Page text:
If you have sleep apnea, you know the pain of poor sleep. Groggy and disoriented, it’s challenging to make it through your day, only to wrestle again with sleep-disordered breathing at night. If you happen to suffer from both sleep apnea and teeth grinding, you also know the pain of a sore jaw and sensitive teeth. Understanding the link between these two conditions can actually help improve your overall treatment approach though. Here’s what you should know.
Understanding sleep apnea and teeth grinding
Sleep apnea affects an estimated 25 million people in the U.S., but that’s just the diagnosed cases. Some doctors estimate that the incidence might be much higher, with as many as 85% of sufferers going undiagnosed.
On the other side of the coin, approximately 33% of all adults and children suffer from teeth grinding and jaw clenching (also known as bruxism).
Put these two conditions together, and you have the perfect storm of terrible sleep.
Nearly 25% of people who suffer from obstructive sleep apnea also grind their teeth at night, with men more affected (women are more likely to suffer from awake bruxism). Sleep apnea and teeth grinding may begin separate from each other, or they may develop at the same time, with one worsening the other.
How can I test for sleep apnea and teeth grinding?
It’s important to know the signs and symptoms of each condition in order to get a proper diagnosis. As we’ll discuss below, a dentist can be one of your best partners in this as they can spot common signs of both in the mouth. Before you visit the dentist, pay attention to the following symptoms.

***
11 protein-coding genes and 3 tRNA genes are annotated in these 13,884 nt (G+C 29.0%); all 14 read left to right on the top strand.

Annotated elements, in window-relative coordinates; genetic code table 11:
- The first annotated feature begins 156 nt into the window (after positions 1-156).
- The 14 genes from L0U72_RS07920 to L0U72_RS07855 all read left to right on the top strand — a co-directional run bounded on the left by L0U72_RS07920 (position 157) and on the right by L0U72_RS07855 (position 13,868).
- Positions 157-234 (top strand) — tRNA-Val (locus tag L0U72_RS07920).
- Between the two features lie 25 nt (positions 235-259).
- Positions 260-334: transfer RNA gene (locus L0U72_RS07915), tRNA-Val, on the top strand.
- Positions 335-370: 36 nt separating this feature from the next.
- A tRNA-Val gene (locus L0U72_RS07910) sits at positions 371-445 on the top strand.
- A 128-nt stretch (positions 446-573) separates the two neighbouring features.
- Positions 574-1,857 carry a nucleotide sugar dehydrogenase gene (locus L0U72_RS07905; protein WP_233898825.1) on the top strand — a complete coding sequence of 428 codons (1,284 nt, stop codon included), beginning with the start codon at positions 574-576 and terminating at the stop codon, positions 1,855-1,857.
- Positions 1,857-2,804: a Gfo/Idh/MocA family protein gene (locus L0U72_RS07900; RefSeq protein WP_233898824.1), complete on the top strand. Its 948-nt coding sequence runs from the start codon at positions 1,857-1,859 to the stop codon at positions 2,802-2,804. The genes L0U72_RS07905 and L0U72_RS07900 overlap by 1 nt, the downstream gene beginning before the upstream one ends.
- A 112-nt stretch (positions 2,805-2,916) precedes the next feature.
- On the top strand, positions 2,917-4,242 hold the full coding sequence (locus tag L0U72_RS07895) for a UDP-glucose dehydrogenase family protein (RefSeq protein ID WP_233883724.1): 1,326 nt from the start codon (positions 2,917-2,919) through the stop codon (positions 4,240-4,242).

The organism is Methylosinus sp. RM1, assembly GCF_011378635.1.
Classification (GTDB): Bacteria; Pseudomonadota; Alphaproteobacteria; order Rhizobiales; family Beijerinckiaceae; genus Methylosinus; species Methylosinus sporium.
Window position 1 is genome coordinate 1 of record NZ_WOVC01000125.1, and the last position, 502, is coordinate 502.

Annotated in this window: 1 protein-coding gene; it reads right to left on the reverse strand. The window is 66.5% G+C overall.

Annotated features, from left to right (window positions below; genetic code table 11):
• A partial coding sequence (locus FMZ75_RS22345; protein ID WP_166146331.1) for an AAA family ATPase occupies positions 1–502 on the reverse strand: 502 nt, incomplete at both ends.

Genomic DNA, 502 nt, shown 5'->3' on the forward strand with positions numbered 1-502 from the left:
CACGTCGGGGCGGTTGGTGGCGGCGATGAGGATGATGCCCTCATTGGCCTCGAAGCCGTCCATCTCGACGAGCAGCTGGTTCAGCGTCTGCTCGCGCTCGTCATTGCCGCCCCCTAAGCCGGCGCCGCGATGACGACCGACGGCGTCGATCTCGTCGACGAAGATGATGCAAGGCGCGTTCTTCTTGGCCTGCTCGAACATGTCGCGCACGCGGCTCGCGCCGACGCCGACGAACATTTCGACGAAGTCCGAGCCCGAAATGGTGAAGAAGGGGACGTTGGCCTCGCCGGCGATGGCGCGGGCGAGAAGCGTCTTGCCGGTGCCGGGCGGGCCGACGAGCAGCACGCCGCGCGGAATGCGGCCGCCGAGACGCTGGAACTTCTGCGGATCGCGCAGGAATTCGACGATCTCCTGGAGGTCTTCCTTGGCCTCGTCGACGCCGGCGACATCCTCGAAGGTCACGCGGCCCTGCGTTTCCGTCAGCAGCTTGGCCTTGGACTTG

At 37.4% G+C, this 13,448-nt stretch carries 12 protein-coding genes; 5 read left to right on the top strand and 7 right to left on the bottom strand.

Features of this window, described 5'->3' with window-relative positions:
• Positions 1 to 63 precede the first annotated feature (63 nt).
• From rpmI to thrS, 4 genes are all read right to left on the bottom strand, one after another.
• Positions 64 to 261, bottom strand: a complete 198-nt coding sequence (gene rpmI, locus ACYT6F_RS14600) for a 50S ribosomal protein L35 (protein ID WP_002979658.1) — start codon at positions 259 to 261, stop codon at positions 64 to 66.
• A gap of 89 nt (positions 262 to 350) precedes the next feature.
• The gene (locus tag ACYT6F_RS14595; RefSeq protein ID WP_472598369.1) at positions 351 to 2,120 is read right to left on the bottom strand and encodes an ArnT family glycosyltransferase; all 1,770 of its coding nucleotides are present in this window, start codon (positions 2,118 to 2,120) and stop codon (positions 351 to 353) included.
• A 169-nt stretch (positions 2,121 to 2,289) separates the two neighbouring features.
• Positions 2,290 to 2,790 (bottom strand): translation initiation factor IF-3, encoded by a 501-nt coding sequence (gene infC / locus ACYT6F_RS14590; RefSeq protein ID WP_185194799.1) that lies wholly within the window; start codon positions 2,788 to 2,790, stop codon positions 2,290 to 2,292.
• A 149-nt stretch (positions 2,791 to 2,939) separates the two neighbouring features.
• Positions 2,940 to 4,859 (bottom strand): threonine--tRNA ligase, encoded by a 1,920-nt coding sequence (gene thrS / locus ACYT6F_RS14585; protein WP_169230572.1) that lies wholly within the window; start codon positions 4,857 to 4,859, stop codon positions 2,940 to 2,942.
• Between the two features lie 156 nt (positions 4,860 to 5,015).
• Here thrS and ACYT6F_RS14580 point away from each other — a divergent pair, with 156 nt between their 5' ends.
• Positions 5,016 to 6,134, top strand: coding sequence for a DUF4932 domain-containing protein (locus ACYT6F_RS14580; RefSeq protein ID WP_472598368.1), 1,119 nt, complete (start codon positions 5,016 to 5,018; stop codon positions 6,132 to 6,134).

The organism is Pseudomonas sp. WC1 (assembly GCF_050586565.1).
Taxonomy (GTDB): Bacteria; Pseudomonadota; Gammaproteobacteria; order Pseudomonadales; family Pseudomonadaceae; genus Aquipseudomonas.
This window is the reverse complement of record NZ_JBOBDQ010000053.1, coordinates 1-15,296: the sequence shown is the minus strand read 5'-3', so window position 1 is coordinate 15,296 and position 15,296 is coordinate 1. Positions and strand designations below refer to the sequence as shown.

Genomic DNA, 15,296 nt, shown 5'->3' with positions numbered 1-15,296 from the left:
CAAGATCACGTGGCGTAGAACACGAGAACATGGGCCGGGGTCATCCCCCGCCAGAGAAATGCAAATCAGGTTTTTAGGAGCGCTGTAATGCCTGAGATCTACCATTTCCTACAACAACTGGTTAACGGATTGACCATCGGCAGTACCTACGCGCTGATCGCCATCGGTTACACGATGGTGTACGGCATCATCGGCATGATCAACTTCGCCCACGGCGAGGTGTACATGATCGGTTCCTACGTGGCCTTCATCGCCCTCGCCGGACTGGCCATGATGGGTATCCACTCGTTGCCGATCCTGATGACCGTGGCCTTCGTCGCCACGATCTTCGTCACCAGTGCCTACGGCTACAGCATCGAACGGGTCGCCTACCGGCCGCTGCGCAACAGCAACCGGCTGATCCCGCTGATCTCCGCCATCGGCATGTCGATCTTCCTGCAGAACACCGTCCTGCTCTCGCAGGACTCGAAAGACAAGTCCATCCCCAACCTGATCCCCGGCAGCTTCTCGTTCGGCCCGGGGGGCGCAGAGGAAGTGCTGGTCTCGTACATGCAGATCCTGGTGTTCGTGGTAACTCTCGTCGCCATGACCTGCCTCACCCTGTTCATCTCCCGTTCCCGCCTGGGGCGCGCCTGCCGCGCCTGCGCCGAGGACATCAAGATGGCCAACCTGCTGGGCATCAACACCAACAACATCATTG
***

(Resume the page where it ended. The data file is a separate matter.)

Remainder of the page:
Waking up exhausted is the primary marker of sleep apnea, but other symptoms you might experience include:
- Daytime fatigue and excessive sleepiness
- Fogginess and difficulty concentrating
- Noticeable cessation of breath followed by a choking intake of air during sleep
- Dry mouth or sore throat upon awakening
- Morning headache
- Loss of sexual drive
- Nighttime sweating unrelated to another condition (e.g., menopause)
- High blood pressure
Obesity is a primary risk factor for a sleep apnea, as are gender (men are more affected than women) and high blood pressure.
Teeth grinding comes in two forms: sleep bruxism that occurs and night and awake bruxism that happens during the day. Unlike sleep apnea, teeth grinding is not influenced by your BMI.
Instead, major risk factors for bruxism include:
- Stress and anxiety: Suffered equally by men and women, the time of day stress is felt can influence whether a person has sleep bruxism or awake bruxism
- Medications: Medications designed to affect the central nervous system may prompt tooth grinding, as this is the area that is stimulated when bruxism occurs
- Chronic pain: Many chronic pain sufferers unconsciously grind their teeth in response to pain, something that may become a habit
- Poor bite alignment: This cause affects children with bruxism most often
People who suffer from bruxism also experience poor sleep and may wake with an aching jaw. Sometimes the jaw is swollen and red, and, just like sleep apnea, the sleeper may suffer from migraines or a morning headache.